Oracle agreed to pay about $13.50 per share, or $440 million, for Stellent, which develops enterprise content management software that works across a companys business applications—be they for public Web sites or internal governance management.
SPL, whose purchase price was undisclosed, brings vertical functionality to the Oracle fold. The company, which was acquired from private equity funds managed by GFI Energy Ventures, develops revenue and operations management software for the utilities industry as well as tax management software for government organizations.
More specifically, SPLs software manages customer care and billing, mobile work force management, and outages and distribution management and asset management designed for electric, gas and water utilities. The public sector tax management software helps government agencies manage relationships with the public.
The acquisition fits in with Oracles plan to continue to build out its vertical offerings—particularly in areas where it believes it will prevail against chief rival SAP, which is also making a push into vertical markets and currently has a suite of utilities products and public sector offerings.
SPLs management and employees, based in San Francisco, will form a global utilities business unit within Oracle, although theyll continue to support the tax management software, Oracle officials said.
The acquisition of Stellent, on the other hand, fills a more horizontal need at Oracle. While the company already has a content management offering with its Content Database software, the Stellent buy brings deeper functionality for handling unstructured and corporate data. ECM in general is becoming increasingly important as the sheer amount of content, unstructured data and documents builds up within companies, and there is an increasing need to automate and manage that content.
"Stellents enterprise content management solutions enable a variety of people within an organization to create, capture, store, manage, publish, view, search and archive all types of documents across their entire life cycle," said Thomas Kurian, Oracle senior vice president, in Redwood Shores, Calif.
Oracles Content Database software stores and centrally manages unstructured content in the Oracle database. Stellents Universal Content Management software—which already works with Oracles database—will add additional capabilities for document management, digital asset management, Web content management, information rights management, records and retention management, imaging and governance, and risk and compliance management.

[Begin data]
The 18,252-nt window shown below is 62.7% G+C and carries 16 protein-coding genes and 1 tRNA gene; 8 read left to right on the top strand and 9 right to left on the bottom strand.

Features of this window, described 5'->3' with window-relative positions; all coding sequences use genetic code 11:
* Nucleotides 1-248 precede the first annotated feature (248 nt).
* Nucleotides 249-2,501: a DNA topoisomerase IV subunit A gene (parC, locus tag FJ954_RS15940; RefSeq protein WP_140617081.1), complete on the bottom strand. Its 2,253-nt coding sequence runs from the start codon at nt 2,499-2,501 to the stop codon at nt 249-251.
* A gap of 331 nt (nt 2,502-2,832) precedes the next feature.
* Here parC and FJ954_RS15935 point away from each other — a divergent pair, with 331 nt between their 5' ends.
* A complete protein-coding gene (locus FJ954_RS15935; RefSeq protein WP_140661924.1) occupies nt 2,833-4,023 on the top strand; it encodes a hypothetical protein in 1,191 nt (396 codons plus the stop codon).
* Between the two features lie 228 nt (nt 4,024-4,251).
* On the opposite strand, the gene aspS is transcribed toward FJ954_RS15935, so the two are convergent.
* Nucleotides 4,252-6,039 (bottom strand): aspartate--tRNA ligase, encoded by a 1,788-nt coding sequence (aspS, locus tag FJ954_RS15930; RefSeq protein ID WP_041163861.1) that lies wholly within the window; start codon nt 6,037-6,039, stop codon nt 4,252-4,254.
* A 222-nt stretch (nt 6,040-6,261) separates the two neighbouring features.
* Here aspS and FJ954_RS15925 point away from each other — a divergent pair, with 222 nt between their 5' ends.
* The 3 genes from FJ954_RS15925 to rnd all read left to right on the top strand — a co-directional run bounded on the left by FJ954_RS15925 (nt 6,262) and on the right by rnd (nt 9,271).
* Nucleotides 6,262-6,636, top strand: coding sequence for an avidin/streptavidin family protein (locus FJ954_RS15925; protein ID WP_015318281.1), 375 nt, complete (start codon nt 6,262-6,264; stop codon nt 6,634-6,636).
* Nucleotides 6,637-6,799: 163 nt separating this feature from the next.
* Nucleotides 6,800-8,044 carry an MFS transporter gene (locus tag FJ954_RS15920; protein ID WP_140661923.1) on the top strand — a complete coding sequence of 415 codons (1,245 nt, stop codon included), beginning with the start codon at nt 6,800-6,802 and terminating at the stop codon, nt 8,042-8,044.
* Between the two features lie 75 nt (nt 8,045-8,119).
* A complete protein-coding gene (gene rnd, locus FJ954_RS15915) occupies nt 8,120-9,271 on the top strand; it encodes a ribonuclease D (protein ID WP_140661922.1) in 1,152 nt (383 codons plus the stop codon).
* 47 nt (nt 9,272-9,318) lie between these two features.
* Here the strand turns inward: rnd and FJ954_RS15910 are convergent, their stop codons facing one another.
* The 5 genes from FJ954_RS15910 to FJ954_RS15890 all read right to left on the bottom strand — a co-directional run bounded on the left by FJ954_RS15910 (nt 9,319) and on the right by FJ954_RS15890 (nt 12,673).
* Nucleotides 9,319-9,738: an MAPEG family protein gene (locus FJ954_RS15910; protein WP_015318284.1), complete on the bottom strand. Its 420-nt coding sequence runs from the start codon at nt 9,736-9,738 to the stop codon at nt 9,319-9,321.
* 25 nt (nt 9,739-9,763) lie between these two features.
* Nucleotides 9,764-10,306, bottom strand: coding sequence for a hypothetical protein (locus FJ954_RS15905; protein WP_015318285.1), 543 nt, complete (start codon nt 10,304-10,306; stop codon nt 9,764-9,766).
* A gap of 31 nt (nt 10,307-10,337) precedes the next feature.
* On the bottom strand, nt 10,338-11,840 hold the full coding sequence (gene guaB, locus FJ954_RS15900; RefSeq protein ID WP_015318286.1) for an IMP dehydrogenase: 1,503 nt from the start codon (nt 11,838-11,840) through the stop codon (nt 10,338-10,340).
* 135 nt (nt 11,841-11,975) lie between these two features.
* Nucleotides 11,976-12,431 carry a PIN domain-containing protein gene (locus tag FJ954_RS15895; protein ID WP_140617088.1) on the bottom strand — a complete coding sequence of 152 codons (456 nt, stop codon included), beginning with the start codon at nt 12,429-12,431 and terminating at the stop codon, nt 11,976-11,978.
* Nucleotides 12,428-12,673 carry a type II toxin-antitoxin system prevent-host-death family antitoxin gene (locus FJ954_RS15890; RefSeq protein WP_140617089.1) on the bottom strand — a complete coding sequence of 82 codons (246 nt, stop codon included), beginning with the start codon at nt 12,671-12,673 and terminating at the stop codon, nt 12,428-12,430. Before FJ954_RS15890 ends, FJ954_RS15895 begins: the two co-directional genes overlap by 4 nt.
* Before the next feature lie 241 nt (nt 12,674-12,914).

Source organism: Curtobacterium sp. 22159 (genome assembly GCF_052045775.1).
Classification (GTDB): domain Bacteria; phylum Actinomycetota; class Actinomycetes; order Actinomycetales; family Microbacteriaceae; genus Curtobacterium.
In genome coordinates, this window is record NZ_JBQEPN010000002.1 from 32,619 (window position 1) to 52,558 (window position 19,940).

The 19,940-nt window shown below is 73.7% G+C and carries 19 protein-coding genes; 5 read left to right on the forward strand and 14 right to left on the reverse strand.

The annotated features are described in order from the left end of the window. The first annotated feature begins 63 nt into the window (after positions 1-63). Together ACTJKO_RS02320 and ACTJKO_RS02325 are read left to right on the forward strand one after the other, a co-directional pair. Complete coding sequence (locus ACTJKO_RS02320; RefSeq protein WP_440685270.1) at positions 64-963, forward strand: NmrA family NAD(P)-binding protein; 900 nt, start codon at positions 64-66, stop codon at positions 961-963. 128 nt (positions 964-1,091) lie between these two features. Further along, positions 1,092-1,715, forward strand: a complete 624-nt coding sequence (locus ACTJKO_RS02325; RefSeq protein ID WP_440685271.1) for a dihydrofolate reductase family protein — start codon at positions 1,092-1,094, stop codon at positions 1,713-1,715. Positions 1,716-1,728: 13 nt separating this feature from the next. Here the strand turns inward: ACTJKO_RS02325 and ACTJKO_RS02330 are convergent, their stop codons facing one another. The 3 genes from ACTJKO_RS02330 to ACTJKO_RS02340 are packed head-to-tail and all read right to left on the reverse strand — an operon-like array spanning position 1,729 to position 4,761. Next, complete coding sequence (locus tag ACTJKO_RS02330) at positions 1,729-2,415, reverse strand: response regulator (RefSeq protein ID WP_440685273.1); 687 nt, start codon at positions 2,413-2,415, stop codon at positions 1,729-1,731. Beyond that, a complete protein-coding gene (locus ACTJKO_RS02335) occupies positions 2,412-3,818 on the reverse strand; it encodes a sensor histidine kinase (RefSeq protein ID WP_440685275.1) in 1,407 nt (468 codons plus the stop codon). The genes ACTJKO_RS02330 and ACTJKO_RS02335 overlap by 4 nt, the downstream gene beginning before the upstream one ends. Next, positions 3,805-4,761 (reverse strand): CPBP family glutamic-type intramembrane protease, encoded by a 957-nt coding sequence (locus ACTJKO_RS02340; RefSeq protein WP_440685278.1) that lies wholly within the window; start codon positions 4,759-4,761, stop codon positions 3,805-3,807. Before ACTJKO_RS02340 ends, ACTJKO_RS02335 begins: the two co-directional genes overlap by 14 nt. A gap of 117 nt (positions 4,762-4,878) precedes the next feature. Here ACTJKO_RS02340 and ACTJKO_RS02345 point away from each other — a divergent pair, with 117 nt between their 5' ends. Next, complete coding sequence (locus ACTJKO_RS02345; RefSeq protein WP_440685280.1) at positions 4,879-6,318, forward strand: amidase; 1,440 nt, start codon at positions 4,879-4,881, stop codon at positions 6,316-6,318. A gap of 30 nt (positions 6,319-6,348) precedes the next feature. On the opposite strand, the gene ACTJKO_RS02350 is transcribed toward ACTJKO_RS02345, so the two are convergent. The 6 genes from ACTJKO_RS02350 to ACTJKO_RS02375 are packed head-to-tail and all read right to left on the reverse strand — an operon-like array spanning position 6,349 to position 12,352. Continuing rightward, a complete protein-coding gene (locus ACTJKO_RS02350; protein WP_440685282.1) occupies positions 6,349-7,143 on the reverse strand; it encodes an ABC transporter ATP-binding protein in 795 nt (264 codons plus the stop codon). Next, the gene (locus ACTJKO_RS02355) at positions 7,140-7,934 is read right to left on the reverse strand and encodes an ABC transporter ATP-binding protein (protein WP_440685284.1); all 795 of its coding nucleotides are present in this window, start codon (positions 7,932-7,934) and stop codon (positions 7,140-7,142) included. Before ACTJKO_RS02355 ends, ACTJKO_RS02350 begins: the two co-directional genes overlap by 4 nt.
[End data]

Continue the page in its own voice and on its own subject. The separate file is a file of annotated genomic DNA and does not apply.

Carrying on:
Not surprisingly, the ability to provide state-of-the-art ECM capabilities is becoming an increasingly competitive differentiator amongst Oracles major rivals—SAP, IBM and Microsoft.
Oracle, on this front, is playing a bit of a catch-up game. SAP has had an ECM suite for some time. IBM has been building out a single platform on which to manage and search across structured and unstructured information for the past couple of years. And Microsoft is moving into the ECM space with its Office 12 release.
Given the competitive environment, analysts say they believe the Stellent buy is a good one for Oracle.
"Oracles acquisition of Stellent is directly in line with the IBM acquisition of FileNet this past summer," Murray Beach, president of M&A International and Boston Corporate Finance, in Westwood, Mass., said in a Nov. 3 research note. "On a combined basis, we believe that this acquisition will significantly strengthen Oracles offering in the convergence of structured and unstructured data within their customers."
Sue Clarke, a senior analyst with the Butler Group, of Butler Direct, based in Hull, England, said in another Nov. 3 research note, "Stellent will benefit from the financial backing of Oracle, which will provide the ability to make further acquisitions that extend its capabilities, and will also enhance the credibility of the company when competing against large vendors such as IBM."
Clarke said she believes the Stellent acquisition will provide Oracle with a competitive advantage over SAP particularly. "For years SAP has benefited from the lack of ECM functionality from Oracle as it has its own capabilities," Clarke said, in London.
Clarke, like many other analysts, said she believes the Stellent buy is just one more merger amongst others on the horizon—and that SAP needs to act accordingly to keep up.
"In view of the fact that it is unlikely that any of the independent pure-play ECM vendors will survive intact much further into the future … if SAP wishes to regain the initiative over Oracle it needs to become a major ECM player, which can only be achieved through acquisition."
In contrast to Oracles expansion-oriented approach—the acquisition of Stellent marks Oracles 24th buy in about as many months—SAP has said it will expand primarily through organic growth, adding smaller point-solution companies where appropriate.
True to Oracles growth-through-acquisition strategy, the Stellent buy brings a healthy portfolio of 4,700 customers, including the likes of Proctor & Gamble, Merrill Lynch & Co., The Home Depot and Bayer. The deal, subject to regulatory conditions, is expected to close by the end of 2006 or early 2007.